A trace round is a special loaded round with a form of phosphorus that ignites when the round is fired. This phosphorus leaves a bright trail behind round, allowing the shooter to see where his round is going. Most commonly used by machine guns in the military to observe the beaten zone of rounds, and to make adjustments during extended firing. These rounds are more of a novelty for civilian shooters. Take caution when firing these rounds as they can start fires. I’ve personally ignited many machine gun ranges, and even fields in Afghanistan, using a machine gun with tracers.
A center fire round is one where the primer is located in the center of the round head case. This can be replaced and the case can be used over again. Center fire has become the dominant round in shooting today. Nearly all rounds are center fire, with the exception of rounds like the variants of the .22 calibers.
Rim fire is a reference to where the firing pin strikes the primer. The primer of a rim fire round is basically a percussion cap and when struck, ignites the propellant and sends the round down range. Rim fire rounds cannot be reloaded. Rim fire rounds have been largely replaced by center fire rounds, and only smaller calibers like the .22 and .17 retain a rim fire ignition system.
Shotgun rounds are a different beast. They are much different than rifle and handgun rounds and deserve their own section. I will not go too far in depth with these as this article is meant to be a quick reference guide rather than a detailed explanation.
A shotgun gauge is a reference to a very old method of measurement used to express the diameter of the barrel. Gauge refers to the size of a sphere of lead that will fit the bore of the firearm and is expressed as a fraction of a pound when weighed. Thus, a 12 gauge is called that because a lead sphere the same diameter of the bore weighs 1/12th of a pound. The most important thing to remember is that the lower the gauge, the larger the bore, therefore the more powerful the shotgun. Therefore a 12 gauge is larger than a 20 gauge. All shotgun rounds are measured in gauge, except for the .410.
Buckshot refers to a larger size of shot used to take down medium game or for self-defense. Buckshot is measure from 4 to triple aught (represented as 000). Triple aught is the largest and 4 is known as the smallest acceptable buckshot. Triple aught is a reference to the size of shot, not the amount. Triple aught is .36 caliber and #4 is .24 caliber.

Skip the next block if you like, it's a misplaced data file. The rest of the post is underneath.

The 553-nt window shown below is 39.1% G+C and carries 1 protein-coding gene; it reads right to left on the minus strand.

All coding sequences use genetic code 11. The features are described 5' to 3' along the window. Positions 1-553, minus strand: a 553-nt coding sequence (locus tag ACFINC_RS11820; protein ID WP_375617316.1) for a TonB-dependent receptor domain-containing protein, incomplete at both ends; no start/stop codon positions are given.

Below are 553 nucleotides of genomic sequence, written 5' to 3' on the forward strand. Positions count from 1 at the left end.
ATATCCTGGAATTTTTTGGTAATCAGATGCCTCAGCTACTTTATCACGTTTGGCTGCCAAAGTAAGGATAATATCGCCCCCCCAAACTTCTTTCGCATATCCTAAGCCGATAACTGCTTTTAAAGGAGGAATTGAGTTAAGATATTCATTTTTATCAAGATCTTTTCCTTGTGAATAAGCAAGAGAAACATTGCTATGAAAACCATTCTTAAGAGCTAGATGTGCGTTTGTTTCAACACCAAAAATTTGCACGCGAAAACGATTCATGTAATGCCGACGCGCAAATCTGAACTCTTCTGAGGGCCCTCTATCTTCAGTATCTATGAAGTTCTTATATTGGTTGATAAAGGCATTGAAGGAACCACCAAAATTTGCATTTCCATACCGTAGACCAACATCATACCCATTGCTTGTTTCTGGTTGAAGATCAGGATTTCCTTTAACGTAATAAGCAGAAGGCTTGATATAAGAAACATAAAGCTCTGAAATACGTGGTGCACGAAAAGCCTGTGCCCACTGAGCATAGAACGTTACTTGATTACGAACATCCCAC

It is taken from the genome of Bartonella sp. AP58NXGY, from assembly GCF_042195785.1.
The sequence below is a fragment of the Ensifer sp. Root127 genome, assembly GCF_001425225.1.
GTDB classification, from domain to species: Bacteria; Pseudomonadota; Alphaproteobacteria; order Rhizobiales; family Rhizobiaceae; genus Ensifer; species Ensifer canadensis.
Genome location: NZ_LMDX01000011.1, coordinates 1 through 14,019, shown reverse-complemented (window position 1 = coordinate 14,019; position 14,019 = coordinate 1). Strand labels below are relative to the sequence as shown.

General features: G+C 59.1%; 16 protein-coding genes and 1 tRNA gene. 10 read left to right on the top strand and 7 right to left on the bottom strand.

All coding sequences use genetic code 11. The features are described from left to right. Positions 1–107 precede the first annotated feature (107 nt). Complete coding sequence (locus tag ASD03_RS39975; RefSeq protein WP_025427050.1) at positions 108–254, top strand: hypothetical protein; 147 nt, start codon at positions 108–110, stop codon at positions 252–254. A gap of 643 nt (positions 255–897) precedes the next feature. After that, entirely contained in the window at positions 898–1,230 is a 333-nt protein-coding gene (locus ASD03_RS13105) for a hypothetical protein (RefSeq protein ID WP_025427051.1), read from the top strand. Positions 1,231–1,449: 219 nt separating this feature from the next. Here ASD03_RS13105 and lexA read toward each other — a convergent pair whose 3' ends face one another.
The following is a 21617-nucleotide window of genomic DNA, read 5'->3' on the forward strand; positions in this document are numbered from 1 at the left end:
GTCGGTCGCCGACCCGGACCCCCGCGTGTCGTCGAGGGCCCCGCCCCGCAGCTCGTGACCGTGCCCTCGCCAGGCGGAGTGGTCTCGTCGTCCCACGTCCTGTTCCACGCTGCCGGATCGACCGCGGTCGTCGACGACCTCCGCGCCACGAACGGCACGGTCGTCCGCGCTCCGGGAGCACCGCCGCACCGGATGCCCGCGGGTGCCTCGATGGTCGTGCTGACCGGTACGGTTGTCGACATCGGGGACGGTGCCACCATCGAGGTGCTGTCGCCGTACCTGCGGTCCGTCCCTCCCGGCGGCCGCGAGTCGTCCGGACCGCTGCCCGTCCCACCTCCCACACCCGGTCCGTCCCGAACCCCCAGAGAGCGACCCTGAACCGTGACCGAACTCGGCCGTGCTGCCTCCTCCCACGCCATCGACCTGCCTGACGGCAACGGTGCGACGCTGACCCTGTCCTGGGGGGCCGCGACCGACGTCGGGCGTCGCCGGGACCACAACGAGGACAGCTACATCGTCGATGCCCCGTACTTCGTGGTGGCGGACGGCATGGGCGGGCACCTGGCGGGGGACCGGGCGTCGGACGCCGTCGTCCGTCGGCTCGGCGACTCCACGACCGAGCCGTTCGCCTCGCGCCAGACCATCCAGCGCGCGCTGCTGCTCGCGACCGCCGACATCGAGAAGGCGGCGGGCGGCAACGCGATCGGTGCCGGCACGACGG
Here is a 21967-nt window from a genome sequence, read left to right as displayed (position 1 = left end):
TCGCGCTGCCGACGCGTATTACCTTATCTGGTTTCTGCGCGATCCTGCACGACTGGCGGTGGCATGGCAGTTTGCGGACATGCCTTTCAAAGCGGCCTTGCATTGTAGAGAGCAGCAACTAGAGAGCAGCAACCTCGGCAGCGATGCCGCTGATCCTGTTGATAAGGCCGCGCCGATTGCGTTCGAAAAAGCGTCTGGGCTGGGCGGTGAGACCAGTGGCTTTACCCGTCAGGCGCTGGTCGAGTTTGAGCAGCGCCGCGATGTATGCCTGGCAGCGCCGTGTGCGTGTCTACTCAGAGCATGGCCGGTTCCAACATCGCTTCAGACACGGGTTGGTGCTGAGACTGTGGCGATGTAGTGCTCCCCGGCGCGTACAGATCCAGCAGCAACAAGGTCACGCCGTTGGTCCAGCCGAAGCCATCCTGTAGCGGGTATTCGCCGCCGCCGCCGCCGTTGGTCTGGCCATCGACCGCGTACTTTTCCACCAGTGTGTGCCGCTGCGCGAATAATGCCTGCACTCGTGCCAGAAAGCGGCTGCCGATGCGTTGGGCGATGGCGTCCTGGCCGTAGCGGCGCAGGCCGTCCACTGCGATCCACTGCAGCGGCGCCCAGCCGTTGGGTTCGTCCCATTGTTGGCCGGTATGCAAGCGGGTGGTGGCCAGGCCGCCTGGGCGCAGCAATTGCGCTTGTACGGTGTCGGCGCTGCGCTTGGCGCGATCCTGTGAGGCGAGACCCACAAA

Birdshot is round designed for sporting events and small game. These rounds are numbered from 4 to 9, with # 4 being the largest and #9 being the smallest. Number 9 through 7 ½ are used most often for skeet and trap shooting respectfully, but can be used for bird or squirrels. Larger loads are chosen for larger game or pests, such as raccoons, foxes, and coyotes.
Note that there is a #4 shot in both buckshot and birdshot, but they are not the same sized pellet. Again, #4 buckshot is a .24 caliber pellet while #4 birdshot is a .13 caliber pellet. These two shotgun shells are not the same.
Slugs differentiate from shot by being a solid round. Often very heavy and powerful, used to take down game and serve some self-defense purposes. Slugs are used when a shooter armed with a shotgun needs to reach out farther than buckshot will allow. In certain localities where hunting with rifles is not allowed due to homes being within a certain range, slugs are the preferred round. Slugs are perfect for shooting at around a hundred yards, and have been proven to hit targets even beyond that.
This was my quick class on some different bullet terms. I didn’t want to go too deep because we’d be here all day with terms like “boat tail” and “spitzer round” or comparing how much shot you can fit per inch of a shotgun round. This list should get you started though.